R. v. Wapoose, 2020 ONSC 6983
The Ontario Superior Court of Justice case of R. v. Wapoose dealt with an aboriginal offender convicted of fraud over $5,000. The offender served on the board of directors of an aboriginal health clinic as a treasurer, which allowed them to defraud the clinic in the approximate amount of $1 million. The scheme involved them receiving consulting fees they were not entitled to and signed fraudulent cheques for other board members engaged in similar fraud. The losses stemming from the fraud and an investigation prompted the clinic to sell off assets and negatively affected the quality of service it could provide.
Due to their status an aboriginal offender, a report was provided that gave light to the offender’s circumstances as it relates to the historical and cultural factors that tie into the offender’s identity and the relationship between the Canadian legal system and aboriginal peoples. Of note here were several factors that adversely impacted the offender’s life, as well as significant health problems that required special treatment. Considering this reality, the judge balanced the circumstances of the offender with the serious nature of the conduct and the need to denounce it. As a result, the offender was given a one year conditional sentence, ordered to attend counselling and a financial literacy course, and was also ordered to pay restitution to the victim in the amount of almost $60,000.
R. v. Suzi, 2018 ABPC 130
The Provincial Court of Alberta case of R. v. Suzi demonstrates the different kinds of dishonest conduct that can result in a conviction for fraud. Specifically, the Code contains the wording, “other fraudulent means” as part of the wording for fraud. Here, the offender victimized a friend who had lived with them. The victim had moved out and left some of their possessions behind, including a blank cheque. The offender forged a cheque, made it out to cash in the amount of $380 and tried to deposit it at the bank. The fraud was ultimately unsuccessful because there were insufficient funds in the offenders account, but an offence had still been committed.
The elements of a fraud offence that must be proven require the offender engaged in a dishonest act and that those actions led to a loss or risk of loss for the victim. To this point, the judge stated, “I am satisfied on the whole of the evidence that the actus reus of fraud has been proven beyond a reasonable doubt. Mr. Suzi engaged in an act of deceit by going through Ms. MacFayden’s personal belongings, taking possession of a cheque that he was not authorized to possess, and then attempting to cash the same without any authority to do so. This was an act of “dishonesty” as defined by the Supreme Court in Olan and Theroux. “Deprivation” has also been established beyond a reasonable doubt given the obvious “risk of prejudice to the economic interests of the victim…” [at paras 25-26]
R. v. Scribnock, 2017 CanLII 13988
The Ontario Superior Court of Justice case of R. v. Scribnock is an example of a case of high value fraud over $1 million that carries a minimum punishment of two years imprisonment as set out in s. 380(1.1) of the Code. In this case the offender was convicted for 19 counts of fraud over $5,000 and sentenced to seven years imprisonment. They were also ordered to pay $2,871,963.30 in restitution as part of a larger forfeiture order and prevented from ever holding authority over someone’s money or property as a volunteer or employee.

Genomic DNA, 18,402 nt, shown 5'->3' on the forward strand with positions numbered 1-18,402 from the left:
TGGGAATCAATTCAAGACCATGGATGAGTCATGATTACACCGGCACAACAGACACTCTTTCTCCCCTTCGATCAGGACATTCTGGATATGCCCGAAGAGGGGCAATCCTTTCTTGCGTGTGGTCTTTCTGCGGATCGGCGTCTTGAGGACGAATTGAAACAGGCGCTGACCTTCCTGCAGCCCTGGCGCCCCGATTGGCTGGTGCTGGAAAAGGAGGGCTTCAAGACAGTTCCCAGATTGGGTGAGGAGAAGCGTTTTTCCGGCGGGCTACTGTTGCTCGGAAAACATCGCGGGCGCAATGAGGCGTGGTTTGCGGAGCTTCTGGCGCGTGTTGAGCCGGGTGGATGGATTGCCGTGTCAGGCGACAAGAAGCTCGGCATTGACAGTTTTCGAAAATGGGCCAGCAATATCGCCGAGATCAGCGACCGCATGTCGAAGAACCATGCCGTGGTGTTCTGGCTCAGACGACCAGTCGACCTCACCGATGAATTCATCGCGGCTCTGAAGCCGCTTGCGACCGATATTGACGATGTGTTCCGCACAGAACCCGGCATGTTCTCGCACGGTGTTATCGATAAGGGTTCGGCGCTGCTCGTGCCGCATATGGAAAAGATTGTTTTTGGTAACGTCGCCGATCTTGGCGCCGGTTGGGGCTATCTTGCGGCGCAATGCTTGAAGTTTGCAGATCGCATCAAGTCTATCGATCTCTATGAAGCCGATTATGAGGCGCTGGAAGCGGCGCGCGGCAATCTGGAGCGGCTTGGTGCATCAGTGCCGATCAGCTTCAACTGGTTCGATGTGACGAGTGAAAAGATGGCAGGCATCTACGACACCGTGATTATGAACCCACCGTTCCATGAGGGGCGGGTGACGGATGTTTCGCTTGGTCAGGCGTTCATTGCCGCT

The offender was a financial advisor who was highly regarded in their community. The victims were also friends of the offender who placed a great deal of trust in them. These are aggravating factors that accounted for the lengthy sentence issued. The rationale for this decision was summarized by the judge, “This was an egregious fraud where friendships of many years were taken advantage of, where a position of high trust was abused to the financial devastation of several honest hard-working citizens who earned the right to a comfortable decent retirement.” [at para 18]
R. v. Jacobs, 2022 BCPC 230
The Provincial Court of British Columbia case of R. v. Jacobs is another example of fraud sentencing in the context of aboriginal offenders. Here, the offender was a leader of their nation who defrauded it out of over $885,000 meant for the nation’s most vulnerable residents. The offender took advantage of their position and the fact that there was little oversight to commit the fraud. A sentence was issued for four years imprisonment and a restitution order matching the value of the fraud.
As mentioned above, both the seriousness of the offence and the personal and cultural circumstances of the offender must be evaluated in determining sentencing. However, given the severity of the conduct, there is little mitigation to be done in cases such as this. The judge clarified to that effect, “I note that in Gladue, the Court observed that “…the more violent and serious the offence, the more likely it is a practical reality that the terms of imprisonment for aboriginals and non-aboriginals will be close to each other or the same …” [at para 85]